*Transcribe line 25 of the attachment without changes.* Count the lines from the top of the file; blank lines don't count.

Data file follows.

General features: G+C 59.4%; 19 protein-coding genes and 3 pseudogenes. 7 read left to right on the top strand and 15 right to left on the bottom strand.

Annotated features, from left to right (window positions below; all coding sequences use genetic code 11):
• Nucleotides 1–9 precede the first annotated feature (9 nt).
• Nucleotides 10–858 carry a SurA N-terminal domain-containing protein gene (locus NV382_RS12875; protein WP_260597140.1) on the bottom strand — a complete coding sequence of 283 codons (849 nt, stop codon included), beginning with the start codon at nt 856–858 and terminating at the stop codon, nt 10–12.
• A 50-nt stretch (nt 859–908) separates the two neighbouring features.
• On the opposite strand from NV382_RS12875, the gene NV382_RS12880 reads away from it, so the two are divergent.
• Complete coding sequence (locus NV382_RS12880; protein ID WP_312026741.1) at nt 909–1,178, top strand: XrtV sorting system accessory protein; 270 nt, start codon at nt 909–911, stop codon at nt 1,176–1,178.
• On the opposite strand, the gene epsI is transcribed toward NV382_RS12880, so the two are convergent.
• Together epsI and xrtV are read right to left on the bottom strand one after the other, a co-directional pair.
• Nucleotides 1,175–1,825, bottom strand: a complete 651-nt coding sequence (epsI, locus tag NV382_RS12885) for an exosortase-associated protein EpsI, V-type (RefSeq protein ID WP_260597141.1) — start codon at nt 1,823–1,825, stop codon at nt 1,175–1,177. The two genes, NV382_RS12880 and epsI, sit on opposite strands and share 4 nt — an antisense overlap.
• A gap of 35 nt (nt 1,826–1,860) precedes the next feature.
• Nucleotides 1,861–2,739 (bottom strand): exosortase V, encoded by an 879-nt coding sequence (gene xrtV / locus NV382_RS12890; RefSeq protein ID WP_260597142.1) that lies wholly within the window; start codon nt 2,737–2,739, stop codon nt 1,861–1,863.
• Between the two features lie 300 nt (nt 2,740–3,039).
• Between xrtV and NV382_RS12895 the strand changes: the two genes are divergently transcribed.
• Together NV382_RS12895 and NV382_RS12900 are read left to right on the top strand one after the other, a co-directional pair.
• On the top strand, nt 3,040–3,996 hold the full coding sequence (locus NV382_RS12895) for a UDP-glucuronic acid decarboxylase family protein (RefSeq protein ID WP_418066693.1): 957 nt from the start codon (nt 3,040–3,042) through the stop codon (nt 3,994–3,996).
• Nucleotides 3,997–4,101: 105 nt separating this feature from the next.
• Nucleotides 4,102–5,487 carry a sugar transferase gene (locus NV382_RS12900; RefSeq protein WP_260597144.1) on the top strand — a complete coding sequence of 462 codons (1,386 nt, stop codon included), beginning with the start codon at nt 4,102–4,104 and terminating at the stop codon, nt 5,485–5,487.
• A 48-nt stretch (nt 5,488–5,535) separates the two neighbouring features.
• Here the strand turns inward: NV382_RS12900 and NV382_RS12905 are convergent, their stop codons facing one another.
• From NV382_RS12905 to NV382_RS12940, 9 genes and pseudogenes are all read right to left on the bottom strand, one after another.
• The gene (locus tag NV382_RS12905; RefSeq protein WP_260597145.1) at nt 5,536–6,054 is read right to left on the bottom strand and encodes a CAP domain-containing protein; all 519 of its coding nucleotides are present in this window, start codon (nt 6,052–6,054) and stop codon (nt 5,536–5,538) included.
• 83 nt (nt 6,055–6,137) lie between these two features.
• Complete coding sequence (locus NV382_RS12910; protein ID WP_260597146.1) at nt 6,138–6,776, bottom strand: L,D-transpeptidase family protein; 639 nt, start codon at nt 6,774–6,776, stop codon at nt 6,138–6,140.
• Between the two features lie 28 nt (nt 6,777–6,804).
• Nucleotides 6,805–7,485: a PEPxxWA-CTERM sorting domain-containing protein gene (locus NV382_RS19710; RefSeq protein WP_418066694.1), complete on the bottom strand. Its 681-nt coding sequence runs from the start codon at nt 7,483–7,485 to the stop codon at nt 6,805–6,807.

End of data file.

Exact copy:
• Between the two features lie 28 nt (nt 6,777–6,804).